Identity can often be a difficult subject to express within our work.
Wrestling with who we are is a lifelong journey, and it can be confusing to pick a strand of our identity to explore, without resorting to clichéd outcomes. However, the process of researching these themes can be cathartic, and looking to other artists and designers who have already made an example of this can be more helpful than we imagine.
Below are five creative practitioners that convey different aspects or intersections of their identity through a number of different media. From murals to makeup, allowing ourselves to use the tools we feel most comfortable with provides a platform from which to explore subjects we may find challenging. The result is often unique and original work, which sparks a pang of resonance in the onlooker. Some of the most successful work is that which an audience can relate to. By finding work we ourselves identify with, we can begin to create in a way that communicates more directly with our audience.
Author photograph: Sam Bush
Jasmin Sehra: Illustrator
Credit: Portrait of Mala Sen for LDN WMN Tate X Major of London commission, Jasmin Sehra. Edited photographs, Kevin Lake.
As part of the LDN WMN project run by Tate Collective and the Mayor of London, 20 women and non-binary artists were asked to create work inspired by unsung women heroes from London’s history. Jasmin’s vivid mural sits on Brick Lane, featuring Mala Sen, a writer, human rights activist and women’s rights campaigner who was part of the British Black Panther movement. Wanting to pay homage to Sen as a ‘symbol of unity’, Jasmin stayed true to her style and created a vintage Bollywood inspired mural. Sen’s portrait is located above descriptions of her character in Bengali, as well as her name in bold lettering.
Muholi’s 2017 exhibition, ‘Somnyama Ngonyama, Hail The Dark Lioness’, at Autograph ABP brought to life a series of over 70 self-portraits. The gallery’s website states that: “Muholi uses their body as a canvas to confront the politics of race and representation in the visual archive. The hard-hitting portraits present contested portrayals of the Black body and ask, “critical questions about social justice and human rights”. They evoke a powerful response in the onlooker and encourage them to consider their relationship to the work. Muholi’s wider body of work is concerned with the intersection of sexuality and race, exploring the bigotry towards the LGBTQ* community in their home of South Africa.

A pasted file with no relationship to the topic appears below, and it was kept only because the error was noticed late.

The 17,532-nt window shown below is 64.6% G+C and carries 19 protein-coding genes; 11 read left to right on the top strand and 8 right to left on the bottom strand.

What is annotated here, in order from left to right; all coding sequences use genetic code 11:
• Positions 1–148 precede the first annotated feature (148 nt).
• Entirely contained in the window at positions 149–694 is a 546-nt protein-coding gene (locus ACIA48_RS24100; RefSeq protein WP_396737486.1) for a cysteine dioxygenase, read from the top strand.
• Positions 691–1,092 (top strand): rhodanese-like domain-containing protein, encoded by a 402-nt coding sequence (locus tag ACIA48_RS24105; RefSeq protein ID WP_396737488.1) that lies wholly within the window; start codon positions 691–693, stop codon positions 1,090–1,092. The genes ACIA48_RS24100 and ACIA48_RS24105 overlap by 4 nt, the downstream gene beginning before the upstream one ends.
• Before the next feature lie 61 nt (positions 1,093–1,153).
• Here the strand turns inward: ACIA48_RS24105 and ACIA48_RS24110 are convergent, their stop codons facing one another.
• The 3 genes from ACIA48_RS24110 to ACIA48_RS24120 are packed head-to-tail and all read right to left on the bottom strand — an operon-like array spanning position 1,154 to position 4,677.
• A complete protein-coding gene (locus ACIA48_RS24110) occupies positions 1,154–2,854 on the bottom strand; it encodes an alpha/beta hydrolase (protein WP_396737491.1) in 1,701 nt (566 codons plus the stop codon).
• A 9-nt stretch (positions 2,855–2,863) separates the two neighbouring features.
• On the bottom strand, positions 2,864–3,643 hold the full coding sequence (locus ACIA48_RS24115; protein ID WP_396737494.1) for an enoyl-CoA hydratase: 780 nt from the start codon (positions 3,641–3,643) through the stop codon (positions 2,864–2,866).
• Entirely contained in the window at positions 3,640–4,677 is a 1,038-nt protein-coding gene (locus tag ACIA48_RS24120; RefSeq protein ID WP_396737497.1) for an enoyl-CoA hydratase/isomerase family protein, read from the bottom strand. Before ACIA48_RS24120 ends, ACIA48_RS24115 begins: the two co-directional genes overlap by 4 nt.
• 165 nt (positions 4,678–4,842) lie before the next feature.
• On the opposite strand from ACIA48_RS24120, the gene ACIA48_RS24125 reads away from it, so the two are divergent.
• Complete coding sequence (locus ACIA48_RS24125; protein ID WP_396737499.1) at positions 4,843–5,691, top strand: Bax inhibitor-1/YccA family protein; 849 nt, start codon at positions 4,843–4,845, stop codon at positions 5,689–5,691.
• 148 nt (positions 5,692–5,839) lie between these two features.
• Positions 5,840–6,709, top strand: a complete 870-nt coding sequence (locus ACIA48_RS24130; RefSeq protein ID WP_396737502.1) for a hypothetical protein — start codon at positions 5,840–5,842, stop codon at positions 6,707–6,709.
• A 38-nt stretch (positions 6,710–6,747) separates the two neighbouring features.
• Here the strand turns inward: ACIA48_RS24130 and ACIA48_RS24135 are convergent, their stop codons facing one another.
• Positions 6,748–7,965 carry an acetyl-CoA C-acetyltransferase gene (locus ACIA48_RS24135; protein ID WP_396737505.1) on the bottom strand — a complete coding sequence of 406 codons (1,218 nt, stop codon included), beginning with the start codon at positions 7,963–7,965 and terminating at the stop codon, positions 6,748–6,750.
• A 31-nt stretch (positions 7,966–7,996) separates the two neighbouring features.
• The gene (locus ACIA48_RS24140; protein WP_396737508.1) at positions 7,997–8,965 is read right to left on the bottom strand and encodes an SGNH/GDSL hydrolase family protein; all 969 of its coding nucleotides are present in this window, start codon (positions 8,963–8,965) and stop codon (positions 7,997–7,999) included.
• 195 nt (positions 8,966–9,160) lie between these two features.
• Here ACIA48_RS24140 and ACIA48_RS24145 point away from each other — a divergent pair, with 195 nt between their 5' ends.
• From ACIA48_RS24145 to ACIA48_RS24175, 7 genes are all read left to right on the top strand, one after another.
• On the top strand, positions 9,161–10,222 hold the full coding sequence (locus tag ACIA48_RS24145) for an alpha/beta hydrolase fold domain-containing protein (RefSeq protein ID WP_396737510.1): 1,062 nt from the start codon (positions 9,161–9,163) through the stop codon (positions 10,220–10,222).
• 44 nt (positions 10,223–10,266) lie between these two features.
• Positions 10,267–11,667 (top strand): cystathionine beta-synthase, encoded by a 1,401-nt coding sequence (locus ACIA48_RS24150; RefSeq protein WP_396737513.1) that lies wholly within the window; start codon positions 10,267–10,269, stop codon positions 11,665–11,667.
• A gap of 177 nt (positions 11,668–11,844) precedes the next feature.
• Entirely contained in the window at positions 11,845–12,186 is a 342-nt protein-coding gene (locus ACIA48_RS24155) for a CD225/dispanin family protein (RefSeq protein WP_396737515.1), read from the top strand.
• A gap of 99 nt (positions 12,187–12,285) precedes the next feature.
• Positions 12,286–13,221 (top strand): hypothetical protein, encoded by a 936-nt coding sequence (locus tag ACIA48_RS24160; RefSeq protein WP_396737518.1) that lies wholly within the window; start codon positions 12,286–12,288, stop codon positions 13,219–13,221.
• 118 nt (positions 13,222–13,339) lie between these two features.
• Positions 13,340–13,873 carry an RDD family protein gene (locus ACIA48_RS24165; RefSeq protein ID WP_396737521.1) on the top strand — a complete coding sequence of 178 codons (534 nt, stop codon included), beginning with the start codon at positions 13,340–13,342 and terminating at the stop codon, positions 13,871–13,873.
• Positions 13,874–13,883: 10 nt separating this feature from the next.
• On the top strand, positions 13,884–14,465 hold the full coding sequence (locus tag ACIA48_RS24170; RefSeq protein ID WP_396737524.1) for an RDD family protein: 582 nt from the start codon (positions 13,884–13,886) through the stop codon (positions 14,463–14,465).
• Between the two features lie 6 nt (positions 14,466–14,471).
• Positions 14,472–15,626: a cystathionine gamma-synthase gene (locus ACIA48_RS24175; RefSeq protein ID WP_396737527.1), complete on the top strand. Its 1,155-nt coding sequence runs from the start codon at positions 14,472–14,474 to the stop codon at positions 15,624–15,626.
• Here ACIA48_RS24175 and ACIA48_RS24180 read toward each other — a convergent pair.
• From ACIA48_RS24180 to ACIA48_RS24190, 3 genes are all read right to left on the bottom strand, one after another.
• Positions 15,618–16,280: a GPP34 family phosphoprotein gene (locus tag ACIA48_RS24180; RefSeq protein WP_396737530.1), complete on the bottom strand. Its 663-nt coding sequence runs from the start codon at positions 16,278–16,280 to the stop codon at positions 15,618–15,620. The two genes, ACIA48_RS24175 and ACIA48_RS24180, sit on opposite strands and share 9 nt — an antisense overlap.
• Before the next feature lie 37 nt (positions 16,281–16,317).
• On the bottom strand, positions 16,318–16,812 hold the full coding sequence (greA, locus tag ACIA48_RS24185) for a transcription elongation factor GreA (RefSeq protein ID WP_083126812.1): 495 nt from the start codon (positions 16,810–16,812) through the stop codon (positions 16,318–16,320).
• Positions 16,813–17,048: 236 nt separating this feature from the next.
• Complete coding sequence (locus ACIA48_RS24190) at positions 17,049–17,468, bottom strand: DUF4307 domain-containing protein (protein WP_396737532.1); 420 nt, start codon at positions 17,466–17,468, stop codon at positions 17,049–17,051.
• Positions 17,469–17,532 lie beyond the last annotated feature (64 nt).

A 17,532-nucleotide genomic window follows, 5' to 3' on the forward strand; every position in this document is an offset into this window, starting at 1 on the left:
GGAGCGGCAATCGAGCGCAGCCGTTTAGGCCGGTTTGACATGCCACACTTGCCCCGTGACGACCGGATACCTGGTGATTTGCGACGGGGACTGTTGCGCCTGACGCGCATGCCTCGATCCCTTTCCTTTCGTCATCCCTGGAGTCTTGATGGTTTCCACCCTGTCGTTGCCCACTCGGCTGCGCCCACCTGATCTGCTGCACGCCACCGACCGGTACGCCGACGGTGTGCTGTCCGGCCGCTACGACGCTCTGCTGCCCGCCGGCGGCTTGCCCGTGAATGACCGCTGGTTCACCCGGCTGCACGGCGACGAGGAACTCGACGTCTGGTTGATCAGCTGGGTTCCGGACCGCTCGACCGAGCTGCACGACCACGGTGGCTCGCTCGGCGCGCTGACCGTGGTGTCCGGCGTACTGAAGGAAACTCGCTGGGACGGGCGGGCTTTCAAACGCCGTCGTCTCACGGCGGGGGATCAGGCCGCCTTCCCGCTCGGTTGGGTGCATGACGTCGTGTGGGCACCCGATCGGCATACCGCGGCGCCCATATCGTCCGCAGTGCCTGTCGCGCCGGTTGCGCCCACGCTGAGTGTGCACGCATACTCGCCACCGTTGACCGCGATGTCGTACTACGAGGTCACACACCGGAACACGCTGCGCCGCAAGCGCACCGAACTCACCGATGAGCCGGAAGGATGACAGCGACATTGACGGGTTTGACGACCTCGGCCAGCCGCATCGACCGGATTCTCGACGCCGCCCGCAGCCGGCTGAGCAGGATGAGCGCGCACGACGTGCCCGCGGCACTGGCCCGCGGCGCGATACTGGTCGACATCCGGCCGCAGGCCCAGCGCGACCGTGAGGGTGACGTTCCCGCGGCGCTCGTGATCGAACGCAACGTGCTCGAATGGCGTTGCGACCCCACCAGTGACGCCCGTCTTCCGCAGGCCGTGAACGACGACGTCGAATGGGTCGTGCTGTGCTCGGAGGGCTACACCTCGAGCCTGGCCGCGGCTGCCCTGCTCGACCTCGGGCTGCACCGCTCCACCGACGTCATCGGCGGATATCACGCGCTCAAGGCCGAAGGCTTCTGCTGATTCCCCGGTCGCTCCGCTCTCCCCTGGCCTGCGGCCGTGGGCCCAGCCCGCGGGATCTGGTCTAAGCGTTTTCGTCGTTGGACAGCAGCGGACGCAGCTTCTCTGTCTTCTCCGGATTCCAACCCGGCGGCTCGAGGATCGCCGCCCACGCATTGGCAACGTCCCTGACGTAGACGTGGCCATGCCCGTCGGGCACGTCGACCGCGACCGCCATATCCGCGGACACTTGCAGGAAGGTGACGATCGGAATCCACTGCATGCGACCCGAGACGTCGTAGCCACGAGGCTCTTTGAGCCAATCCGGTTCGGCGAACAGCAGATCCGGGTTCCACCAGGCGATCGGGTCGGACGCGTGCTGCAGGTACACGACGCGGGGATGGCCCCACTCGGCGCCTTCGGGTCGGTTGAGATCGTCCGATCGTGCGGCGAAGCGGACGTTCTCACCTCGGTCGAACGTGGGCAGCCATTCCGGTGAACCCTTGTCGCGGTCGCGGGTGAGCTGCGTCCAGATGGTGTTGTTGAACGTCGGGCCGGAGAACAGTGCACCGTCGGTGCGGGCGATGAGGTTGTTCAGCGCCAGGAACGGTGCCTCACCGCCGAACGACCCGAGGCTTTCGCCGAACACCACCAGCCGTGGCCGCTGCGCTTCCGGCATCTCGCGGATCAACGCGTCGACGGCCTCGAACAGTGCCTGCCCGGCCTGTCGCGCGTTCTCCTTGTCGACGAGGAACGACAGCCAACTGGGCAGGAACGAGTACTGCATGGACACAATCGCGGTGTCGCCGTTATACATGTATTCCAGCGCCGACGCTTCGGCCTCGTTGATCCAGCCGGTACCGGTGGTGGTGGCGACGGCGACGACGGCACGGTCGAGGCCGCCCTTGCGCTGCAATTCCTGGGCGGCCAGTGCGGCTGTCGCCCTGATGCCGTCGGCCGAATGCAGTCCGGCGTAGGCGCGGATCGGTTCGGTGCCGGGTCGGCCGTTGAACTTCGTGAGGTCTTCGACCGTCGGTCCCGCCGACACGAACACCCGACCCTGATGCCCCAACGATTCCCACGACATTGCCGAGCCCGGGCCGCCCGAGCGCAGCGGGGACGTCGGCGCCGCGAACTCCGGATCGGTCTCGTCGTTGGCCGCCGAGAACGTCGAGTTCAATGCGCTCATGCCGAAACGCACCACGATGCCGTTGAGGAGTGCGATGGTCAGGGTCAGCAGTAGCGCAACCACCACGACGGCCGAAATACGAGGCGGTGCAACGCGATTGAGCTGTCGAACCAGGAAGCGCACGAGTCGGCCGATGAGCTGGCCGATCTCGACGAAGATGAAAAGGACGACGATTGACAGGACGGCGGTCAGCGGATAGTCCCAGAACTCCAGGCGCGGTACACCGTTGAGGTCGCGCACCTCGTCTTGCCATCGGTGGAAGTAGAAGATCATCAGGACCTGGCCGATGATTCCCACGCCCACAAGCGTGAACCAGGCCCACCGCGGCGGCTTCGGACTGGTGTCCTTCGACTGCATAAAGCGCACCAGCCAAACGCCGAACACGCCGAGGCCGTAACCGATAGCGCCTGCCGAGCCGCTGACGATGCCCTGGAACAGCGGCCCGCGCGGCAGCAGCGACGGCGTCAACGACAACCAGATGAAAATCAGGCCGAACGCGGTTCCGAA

Credit: One in a series of portraits, #orangetheworld collaboration for UN Women. Makeup Umber Ghauri, florals, James Edward Buswell, photography, Eivind Hansen.
In a recent collaboration with photographer Eivind Hansen for UN Women’s #orangetheworld campaign, Umber utilised makeup as a tool to raise awareness of violence against trans women. Featuring Munroe Bergdorf, Charlie Craggs and other trans women as models, the project drew attention to the fact that trans women are exposed to disproportionate levels of violence globally. Umber says of the project: “We chose to photograph these women in a way which focused on their beauty, strength and joy in order to depict trans women in a way we don’t often get to see; as women worthy of love.”
Credit: Linett Kamala stands with her portrait by Dreph, one of ten paintings in the ‘You Are Enough’ series.
Through his ‘You Are Enough’ series, artist Dreph uses graffiti as a vehicle to pay homage to Black women who are contributing tirelessly to their communities as well as society at large. Artist and educator Linett Kamala is the ninth subject of this project, brightening up the wall of Brixton’s Street Gym. Passionate about improving the lives of young people through education and the arts, she has worked on educational assignments and creative projects, particularly with the goal of providing enriching opportunities for disadvantaged young people.
Credit: I don’t in see colour (2018), TAAF, 2018, Rayvenn Shaleigha D’Clark.
A graduate from the BA (Hons) Fine Art course at CSM who went on to complete a MA at Chelsea, Rayvenn’s work has developed into a striking visual catalyst for conversations about the Black body. Rayvenn describes her work as: “a discussion of the irregular position of the black-artist who remains abstracted and marginalised in a male, pale, and stale, whitewashed art world.” Taking the form of intensely precise sculptures, the audience cannot help but be drawn inexplicably to examine the nuances of each form, unpacking each layer of meaning.